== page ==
Coalition calls on federal Liberals to bring in a basic income to address gender inequity

A coalition of nearly 4,000 individuals and organizations is calling on the federal government to implement a guaranteed basic income to address the systemic gender inequities exposed and intensified by the COVID-19 pandemic.

Citing the disproportionate economic impact of the pandemic on women, who have suffered greater job losses compared to men, and the inability of employment insurance to assist most unemployed women before the pandemic, the coalition of women’s groups and basic income advocates says now is the time for Canada to implement a basic income.

“The human rights of women and children are really under a lot of pressure,” said Josephine Grey, a member of the Basic Income Network Canada. “It’s unbearable for me as a grandmother.”

Women’s participation in the labour force is at its lowest level in 30 years, according to a recent study by the Royal Bank of Canada, while domestic violence has increased in some parts of the country by up to 30 per cent.

“The number one reason why a lot of women don’t leave an abusive partner is because they don’t have the financial resources to do so,” said Tracy Smith-Carrier, a professor in the School of Social Work at Western University.

A guaranteed basic income could take many forms, but in essence it is an automatic, unconditional cash payment delivered by the government to all individuals on a periodic basis. It would, theoretically, replace other government assistance programs — such as Employment Insurance and welfare — that critics say are insufficient, administratively onerous and exclusionary.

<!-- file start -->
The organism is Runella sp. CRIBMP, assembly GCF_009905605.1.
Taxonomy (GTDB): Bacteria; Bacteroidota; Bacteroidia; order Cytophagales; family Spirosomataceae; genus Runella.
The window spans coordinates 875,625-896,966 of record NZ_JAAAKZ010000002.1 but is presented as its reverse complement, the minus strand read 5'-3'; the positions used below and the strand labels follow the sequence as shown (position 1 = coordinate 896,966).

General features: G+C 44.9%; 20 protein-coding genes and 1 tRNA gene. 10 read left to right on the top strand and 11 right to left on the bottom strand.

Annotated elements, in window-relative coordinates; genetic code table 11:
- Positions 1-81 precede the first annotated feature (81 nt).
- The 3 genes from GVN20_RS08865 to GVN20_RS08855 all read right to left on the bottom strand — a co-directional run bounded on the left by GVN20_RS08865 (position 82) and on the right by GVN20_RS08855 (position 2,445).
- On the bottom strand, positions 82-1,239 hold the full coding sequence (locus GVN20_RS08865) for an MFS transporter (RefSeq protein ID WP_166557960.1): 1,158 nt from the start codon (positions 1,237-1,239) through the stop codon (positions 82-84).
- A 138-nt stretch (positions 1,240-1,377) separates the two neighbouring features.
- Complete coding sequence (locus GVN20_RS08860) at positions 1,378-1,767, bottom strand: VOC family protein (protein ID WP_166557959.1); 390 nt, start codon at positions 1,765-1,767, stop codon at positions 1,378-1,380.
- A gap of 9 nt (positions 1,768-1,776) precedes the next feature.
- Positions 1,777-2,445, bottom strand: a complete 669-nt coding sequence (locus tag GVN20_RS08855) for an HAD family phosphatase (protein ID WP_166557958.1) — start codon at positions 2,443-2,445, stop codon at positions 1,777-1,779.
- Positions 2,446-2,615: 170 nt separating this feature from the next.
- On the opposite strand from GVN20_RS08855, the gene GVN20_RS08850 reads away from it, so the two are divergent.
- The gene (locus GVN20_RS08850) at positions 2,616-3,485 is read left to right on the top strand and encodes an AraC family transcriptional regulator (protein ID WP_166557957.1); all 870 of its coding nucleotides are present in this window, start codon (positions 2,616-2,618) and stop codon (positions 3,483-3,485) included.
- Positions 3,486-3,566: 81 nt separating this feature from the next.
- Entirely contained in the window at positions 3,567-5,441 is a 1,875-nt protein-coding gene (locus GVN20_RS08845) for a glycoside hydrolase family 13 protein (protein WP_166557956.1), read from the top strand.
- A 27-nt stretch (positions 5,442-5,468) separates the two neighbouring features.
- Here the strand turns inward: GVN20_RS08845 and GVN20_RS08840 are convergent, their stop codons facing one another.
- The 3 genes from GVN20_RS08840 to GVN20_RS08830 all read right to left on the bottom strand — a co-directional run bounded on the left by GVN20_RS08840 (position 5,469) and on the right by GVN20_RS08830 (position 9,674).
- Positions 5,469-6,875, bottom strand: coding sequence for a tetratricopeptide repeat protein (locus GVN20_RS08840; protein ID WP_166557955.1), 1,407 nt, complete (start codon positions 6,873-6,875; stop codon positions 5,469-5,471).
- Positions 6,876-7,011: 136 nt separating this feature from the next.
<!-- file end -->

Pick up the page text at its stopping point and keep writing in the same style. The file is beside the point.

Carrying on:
Tracy Smith-Carrier, a professor in the School of Social Work at Western University's King's College, is among those arguing for the federal government to implement a guaranteed basic income. "I think that the COVID pandemic has really highlighted the vast inequalities that particularly women are experiencing."

With the pending expiration of the Canada Emergency Response Benefit (CERB), which paid $2,000 a month to 8.5 million Canadians who lost income as a result of the pandemic, calls have been growing for it to be replaced by a permanent basic income.

Prime Minister Justin Trudeau is scheduled to make his throne speech on Sept. 23, when he’ll lay out the government’s COVID recovery plans. The minority Liberals will need the NDP’s support to avoid a fall election, and basic income advocates are hopeful the political winds are in their favour.

Earlier this month, federal Labour Minister Filomena Tassi said the government is considering a guaranteed basic income. “Everything is on the table for us as we move forward,” she said.

This past weekend, Liberal MPs made implementing a guaranteed basic income their top policy resolution for consideration at the party’s national convention in November.

Noting that the COVID-19 pandemic had “exposed serious gaps in our federal and provincial social safety nets, and its economic fallout has disproportionately affected women, youth and financially insecure workers,” the resolution called on the party to take advantage of the “unique opportunity today to rethink the Canada of tomorrow.”

Smith-Carrier said Canada’s current system of social assistance addresses only the symptoms of poverty, where a basic income would “allow us to actually provide income security for everybody.”

Ontario launched a basic income pilot project in three communities in 2017, but Doug Ford cancelled the project soon after he was elected premier in 2018.



Brendan Kennedy